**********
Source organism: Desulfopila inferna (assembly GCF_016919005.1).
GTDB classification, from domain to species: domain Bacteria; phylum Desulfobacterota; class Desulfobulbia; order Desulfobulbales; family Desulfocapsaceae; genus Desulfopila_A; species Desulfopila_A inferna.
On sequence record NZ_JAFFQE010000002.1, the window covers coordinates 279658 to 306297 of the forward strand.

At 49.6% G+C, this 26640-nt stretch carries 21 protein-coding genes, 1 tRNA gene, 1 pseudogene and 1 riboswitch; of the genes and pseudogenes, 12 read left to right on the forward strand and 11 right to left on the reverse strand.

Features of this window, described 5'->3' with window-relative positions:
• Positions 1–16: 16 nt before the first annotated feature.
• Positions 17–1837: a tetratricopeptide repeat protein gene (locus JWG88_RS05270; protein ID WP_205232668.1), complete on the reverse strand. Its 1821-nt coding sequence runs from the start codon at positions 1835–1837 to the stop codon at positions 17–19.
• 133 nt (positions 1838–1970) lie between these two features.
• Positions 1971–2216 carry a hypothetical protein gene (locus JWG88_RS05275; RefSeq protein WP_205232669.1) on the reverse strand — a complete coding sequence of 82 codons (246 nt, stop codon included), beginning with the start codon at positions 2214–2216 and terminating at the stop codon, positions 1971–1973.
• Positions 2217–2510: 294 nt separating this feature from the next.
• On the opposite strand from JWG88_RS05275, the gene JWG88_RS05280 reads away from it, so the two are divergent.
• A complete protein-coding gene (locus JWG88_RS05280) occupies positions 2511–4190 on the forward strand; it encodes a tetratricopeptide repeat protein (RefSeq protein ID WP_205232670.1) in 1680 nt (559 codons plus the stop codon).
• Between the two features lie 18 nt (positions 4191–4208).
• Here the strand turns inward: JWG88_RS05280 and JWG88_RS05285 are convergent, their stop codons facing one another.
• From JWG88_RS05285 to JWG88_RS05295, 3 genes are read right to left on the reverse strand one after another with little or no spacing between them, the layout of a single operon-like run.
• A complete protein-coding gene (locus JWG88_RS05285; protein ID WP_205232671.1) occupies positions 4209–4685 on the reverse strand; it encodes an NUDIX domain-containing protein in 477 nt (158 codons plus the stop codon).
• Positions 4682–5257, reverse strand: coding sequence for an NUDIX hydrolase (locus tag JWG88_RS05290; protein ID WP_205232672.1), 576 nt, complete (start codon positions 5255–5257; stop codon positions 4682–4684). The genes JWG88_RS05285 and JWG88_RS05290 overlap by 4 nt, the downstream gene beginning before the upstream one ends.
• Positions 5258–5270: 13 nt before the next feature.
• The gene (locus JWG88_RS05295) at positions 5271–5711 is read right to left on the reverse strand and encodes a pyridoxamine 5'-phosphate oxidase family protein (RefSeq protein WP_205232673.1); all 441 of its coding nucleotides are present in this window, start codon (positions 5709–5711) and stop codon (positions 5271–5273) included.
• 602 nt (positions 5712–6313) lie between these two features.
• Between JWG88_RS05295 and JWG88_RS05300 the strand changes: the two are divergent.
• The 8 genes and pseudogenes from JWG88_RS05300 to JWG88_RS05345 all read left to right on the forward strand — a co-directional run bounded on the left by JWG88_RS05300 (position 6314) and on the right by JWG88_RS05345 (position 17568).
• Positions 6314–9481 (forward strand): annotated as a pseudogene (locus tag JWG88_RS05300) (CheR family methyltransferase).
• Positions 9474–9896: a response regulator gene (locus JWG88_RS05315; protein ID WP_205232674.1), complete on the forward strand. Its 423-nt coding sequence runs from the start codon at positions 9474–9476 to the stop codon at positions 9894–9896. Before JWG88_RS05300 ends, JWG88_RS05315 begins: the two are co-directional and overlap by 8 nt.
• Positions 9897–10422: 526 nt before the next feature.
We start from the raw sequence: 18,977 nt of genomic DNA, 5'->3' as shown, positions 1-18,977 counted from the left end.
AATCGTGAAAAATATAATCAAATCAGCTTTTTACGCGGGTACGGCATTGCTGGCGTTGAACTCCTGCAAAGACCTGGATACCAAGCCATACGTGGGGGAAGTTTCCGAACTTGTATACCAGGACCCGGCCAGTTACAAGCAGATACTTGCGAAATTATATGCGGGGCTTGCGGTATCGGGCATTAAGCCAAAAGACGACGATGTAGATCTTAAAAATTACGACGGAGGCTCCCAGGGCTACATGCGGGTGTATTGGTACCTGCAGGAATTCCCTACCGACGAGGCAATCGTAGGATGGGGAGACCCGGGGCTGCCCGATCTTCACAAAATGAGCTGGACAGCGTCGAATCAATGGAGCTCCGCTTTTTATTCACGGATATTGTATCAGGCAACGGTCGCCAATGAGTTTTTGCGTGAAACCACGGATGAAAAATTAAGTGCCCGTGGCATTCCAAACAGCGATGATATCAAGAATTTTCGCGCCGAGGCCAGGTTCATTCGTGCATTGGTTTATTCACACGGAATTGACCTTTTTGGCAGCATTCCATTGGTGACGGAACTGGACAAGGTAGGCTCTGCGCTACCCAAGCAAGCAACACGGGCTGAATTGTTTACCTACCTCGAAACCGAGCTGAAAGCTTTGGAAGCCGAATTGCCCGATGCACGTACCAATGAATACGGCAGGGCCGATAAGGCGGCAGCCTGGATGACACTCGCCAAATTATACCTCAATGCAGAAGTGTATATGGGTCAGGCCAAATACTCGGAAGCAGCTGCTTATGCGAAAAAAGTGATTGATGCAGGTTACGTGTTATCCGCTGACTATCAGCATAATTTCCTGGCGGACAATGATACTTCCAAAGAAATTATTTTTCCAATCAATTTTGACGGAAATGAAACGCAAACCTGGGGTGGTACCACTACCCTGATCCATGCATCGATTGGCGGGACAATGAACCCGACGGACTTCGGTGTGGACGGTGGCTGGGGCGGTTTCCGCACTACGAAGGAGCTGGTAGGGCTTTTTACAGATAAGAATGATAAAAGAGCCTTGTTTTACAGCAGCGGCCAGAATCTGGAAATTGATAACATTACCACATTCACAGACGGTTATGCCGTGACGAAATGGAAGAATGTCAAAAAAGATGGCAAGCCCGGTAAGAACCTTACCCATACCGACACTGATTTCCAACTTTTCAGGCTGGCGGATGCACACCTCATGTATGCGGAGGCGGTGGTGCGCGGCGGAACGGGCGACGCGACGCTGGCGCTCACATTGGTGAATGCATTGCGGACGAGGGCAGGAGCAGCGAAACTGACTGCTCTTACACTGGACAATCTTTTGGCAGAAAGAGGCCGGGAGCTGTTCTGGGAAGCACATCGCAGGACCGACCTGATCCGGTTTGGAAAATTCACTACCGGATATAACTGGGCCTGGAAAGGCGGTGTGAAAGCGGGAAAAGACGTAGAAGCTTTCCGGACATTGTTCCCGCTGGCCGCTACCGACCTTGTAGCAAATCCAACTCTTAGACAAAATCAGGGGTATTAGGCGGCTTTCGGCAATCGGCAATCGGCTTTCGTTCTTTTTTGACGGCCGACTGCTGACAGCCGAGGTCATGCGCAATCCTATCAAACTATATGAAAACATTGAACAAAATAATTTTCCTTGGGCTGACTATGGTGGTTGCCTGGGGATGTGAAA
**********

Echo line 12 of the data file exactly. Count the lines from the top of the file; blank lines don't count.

• A complete protein-coding gene (locus JWG88_RS05280) occupies positions 2511–4190 on the forward strand; it encodes a tetratricopeptide repeat protein (RefSeq protein ID WP_205232670.1) in 1680 nt (559 codons plus the stop codon).